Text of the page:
Friday, 23 August 2013

‘Current Learning and Teaching with Technology Issues – have your say’

Online learning: MOOCS offer a myriad of new opportunities

 Online learning is a way for institutions to provide accessible and equitable learning experiences, as well as offering a student-centric choice of learning platforms and the ability to easily engage in transnational education. This applies to Australian students looking outward as well as International students looking towards the Australian education market.

Supporting online education to flourish requires institution-wide collaboration across divisional boundaries, including between Internet infrastructure operators, University IT Services departments, Teaching and Learning professionals and university contract and marketing staff. 

Massive Open Online Courseware (MOOC)s have grown in profile as one means of providing online education with more than 6.5 million students having enrolled in over 800 free classes produced by about 200 universities from around the globe in little over the year (Gallagher, 2013, p.1). On the 30th July 2013, two Australian universities (UNSW and UWS) formally joined Coursera and a new report titled Disruptive Education: Technology-Enabled Universities by Sean Gallagher, COO, United States Studies Centre, University of Sydney and Geoffrey Garrett, Dean, Australian School of Business, UNSW Australia was published (see

There’s no denying it, the fascination with MOOCs is in full swing around the globe.
What are your views on the MOOC phenomenon?  A series of questions will be posed over coming week and the NATA team and I would value your thoughts and engagement. Responses to questions will be summarized, with the aim of providing our community with insights drawn from all respondents that we can share, learn and benefit from.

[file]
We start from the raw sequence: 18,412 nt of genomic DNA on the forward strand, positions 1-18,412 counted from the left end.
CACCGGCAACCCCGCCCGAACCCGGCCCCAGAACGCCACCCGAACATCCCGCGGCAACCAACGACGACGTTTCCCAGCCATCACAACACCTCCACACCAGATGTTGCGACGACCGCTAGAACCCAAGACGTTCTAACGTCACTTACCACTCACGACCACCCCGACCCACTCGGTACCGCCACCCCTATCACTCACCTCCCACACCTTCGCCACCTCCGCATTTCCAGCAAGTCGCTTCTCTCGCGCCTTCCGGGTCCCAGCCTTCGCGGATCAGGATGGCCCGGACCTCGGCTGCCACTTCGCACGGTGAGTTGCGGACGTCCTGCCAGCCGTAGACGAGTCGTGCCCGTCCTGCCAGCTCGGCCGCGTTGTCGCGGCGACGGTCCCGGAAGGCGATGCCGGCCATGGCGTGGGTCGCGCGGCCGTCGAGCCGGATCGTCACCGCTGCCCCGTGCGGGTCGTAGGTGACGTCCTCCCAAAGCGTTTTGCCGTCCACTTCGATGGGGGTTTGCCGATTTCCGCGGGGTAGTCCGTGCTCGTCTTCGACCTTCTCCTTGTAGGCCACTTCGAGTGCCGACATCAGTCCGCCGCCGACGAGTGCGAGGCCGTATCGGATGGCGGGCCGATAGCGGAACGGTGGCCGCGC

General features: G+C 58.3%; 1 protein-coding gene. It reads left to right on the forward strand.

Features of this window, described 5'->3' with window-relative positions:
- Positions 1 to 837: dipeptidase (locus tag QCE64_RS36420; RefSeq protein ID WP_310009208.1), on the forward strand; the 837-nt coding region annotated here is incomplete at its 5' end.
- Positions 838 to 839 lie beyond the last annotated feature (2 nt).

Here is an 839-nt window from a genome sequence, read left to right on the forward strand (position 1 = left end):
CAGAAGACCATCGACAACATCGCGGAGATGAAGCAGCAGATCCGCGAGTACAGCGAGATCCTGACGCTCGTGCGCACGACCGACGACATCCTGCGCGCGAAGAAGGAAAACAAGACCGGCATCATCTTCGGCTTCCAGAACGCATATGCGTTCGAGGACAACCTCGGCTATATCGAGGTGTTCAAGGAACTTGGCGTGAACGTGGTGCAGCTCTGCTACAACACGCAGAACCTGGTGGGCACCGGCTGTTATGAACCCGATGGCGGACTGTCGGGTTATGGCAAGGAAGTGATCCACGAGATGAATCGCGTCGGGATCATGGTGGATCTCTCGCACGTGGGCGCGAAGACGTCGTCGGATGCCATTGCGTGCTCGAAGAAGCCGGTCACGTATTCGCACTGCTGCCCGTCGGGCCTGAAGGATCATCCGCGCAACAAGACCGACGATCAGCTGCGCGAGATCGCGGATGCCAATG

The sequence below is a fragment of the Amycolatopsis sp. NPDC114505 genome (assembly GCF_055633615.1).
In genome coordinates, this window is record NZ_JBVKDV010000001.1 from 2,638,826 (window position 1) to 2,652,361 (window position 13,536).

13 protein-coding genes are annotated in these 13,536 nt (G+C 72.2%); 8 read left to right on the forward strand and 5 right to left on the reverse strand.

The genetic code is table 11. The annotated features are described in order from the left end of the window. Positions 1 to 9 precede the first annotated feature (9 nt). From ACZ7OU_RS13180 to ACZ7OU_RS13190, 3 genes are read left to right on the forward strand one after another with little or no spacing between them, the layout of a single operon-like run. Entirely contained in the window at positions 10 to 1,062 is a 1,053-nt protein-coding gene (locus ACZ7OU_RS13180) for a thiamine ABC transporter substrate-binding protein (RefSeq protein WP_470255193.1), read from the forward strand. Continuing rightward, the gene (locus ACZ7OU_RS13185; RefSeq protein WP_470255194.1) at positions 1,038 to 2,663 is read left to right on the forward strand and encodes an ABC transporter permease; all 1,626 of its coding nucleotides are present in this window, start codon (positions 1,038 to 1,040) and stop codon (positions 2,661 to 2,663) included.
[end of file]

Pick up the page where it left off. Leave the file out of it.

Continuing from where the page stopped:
James Sankar works for AARNet (Australia’s Academic Research and Education Network), he is responsible for AARNet’s Enterprise Services consulting service assisting University IT Services teams to realize the value of timely services for learning and teaching and research.  James is also a member of The Network of Australasian Tertiary Associations (NATA) whose mission is to improve engagement and practice through network leadership.

Week 1 Question:      
MOOCs – Are you involved in the design and/or delivery of a MOOC and how do you feel about it as an effective “more than just content” learning tool?


  1. Hi James
    I just noticed this article in the September 3rd edition of the Chronicle of Higher Education and I thought it might be something you'd like to reflect on. It seems that not everyone is enamoured with MOOCs!

  2. Hi Gordon, thanks for sharing, I agree, there are both camps with different opinions and perspectives on opportunity and impact. Universities will I believe need to better understand the threat/opportunity and I suspect the balance will be on picking winners and resourcing them and to be able to turn the MOOC experience into a new revenue stream for University value adds that can motivate, train, support and share funds back to the academics and their support teams. It is difficult area to navigate for all universities as the area is new and rapidly moving. Any insights from those actively involved in MOOC discussions and actual experience would be greatly appreciated.

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  4. Here' a counter argument to A MOOC Star defects from Western Australia! See which shows how MOOC can be transformative too.

  5. Like most technology-enhanced learning initiatives the good and the bad co-exisit. There are a number of positive dimensions to the MOOC movement, such as getting us (and senior university leaders) talking more about the potential of online learning. On the other hand, the following article makes good reading in terms of the underlying inequality of MOOCs. See

    Mark Brown

  6. Thanks Mark for your contribution here, it is early days for this form of online learning and I do sense that there a lot of "finding your way" going on. Gaining input from our community is important to shape the direction in ways that we can enable win-wins for staff, students and university sustainability as opposed to quoting others overseas who may operate under different modes of operation and funding.